Focus on Feathers

Terry Dunham


Dan Martin, who took the prize winning pictures on this issue's cover, first focused on feathers five years ago. He quickly found his 40 years' experience with cameras and darkroom procedures did little to prepare him for the task at hand:

"I tried avairy pictures first," says the Seminole, Fla. native and member of the Suncoast Finch Society. Natural light produced ''poor'' results; flash proved impractical in the uncontrolled setting. '' And my pride and joy rangefinder Leica was completely and utterly useless for taking bird pictures,'' he recalls.

Undaunted, he persevered. Thousands of exposures later his determination and flexibility led to his present success.

He switched to single lens reflex cameras (Nikons) and built a mini-studio, a ''photo box'' that confines the birds and provides the studio lighting he applies to bird photography: one flash, at camera level, lights the bird; a second, 45° to one side and 45° overhead, provides highlights and creates depth in the image; a third strobe illuminates the background, separating it from the subject and eliminating shadows. Finally, he learned color darkroom techniques, because "doing your own printing was the only way to get accurate color reproduction."

Mastering the technical challenges solved only half his problems: "To get a picture that looks like the real thing,'' he says, "you've also got to get a natural pose." Waiting becomes as important as shooting.

A typical photo session begins when friends arrive with a new species to be recorded on film. (He's photographed close to 100 kinds of birds, including all those raised by his wife, Carol). The bird is introduced to the "photo box" and is given time to get accustomed to its new surroundings. Then Martin positions himself behind the camera, sets the strobes, and the waiting begins.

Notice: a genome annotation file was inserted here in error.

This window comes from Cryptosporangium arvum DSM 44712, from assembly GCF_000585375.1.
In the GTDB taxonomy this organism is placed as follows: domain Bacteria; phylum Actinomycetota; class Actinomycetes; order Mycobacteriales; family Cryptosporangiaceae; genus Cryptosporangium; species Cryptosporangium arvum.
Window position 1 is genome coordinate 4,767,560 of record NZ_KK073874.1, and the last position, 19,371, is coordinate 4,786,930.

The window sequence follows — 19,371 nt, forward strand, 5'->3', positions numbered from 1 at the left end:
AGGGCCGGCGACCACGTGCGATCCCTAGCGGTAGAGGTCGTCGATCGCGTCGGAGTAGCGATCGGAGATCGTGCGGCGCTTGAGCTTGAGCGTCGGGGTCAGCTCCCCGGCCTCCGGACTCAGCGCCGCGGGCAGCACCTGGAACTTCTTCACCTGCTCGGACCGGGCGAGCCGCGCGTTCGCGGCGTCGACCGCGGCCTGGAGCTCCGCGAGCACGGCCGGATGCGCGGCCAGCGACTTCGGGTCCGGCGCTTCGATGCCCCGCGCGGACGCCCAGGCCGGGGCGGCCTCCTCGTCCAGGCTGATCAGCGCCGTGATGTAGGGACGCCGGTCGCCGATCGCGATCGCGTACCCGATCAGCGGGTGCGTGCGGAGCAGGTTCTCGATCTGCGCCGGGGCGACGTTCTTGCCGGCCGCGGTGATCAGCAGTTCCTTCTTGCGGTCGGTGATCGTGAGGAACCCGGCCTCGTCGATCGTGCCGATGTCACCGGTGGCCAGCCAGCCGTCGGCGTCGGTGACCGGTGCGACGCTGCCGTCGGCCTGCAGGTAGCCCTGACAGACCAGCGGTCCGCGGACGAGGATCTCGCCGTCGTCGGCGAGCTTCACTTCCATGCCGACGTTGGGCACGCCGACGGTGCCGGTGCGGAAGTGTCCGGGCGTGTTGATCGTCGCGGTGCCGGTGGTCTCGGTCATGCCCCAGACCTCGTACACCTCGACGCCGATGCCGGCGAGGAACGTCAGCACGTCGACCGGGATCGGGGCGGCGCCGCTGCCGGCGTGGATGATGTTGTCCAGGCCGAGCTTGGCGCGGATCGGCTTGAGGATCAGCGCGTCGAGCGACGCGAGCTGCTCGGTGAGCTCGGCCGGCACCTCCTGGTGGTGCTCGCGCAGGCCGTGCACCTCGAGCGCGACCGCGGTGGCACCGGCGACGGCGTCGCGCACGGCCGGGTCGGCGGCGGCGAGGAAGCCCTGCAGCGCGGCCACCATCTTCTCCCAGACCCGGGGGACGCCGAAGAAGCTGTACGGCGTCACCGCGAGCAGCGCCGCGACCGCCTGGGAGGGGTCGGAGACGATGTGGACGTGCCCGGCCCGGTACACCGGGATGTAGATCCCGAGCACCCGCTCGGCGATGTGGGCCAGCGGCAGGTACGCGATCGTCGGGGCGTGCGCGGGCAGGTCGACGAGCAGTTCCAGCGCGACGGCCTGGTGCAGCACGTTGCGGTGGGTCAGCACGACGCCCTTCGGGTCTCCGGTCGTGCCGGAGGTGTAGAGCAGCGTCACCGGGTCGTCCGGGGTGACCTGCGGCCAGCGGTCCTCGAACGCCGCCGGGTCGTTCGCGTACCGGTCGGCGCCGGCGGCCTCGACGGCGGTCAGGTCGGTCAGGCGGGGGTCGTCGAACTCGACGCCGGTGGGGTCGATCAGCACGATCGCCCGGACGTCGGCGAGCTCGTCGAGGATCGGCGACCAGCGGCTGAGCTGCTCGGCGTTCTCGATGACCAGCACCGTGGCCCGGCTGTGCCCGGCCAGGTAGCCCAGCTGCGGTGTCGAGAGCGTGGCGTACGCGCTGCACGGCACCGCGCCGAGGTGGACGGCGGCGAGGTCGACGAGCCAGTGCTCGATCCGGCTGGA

A red canary proved to be his most difficult subject. "I shot it for three days and I still don't think I got a good picture of it. It just wouldn't stand normally." A Heck's Shafttail Martin feared would be flighty turned out to be his easiest subject: "He grabbed a perch and sat there. In ten minutes I had ten usable exposures."

Getting a good exposure is only the first step, however. Next he processes the film. When it dries he selects the negatives he wants to print. Shortly after 8 p.m. he begins preparing chemicals for printing. When he is through, at 2 a.m., he will have made only eight 8 x IO color prints.

He prefers shooting larger birds on a T-bar. The Blue-fronted Amazon he photographed is Sam, a family pet, and the photo is his favorite:

"It's in focus, the color is good, and that eye's looking right at you," he says. "The bird has personality, and it's reflected in the picture." The photo was taken with a 105 mm Nikkor lens, with a 11 mm extension tube, at 30 inches. The waxbill photo which won second prize was taken with the same equipment, at 26 inches, using his "bird box".

"It's damn hard work," he concedes.

"But when you get them done and someone appreciates them, that's the reward. That and pleasing yourself',"


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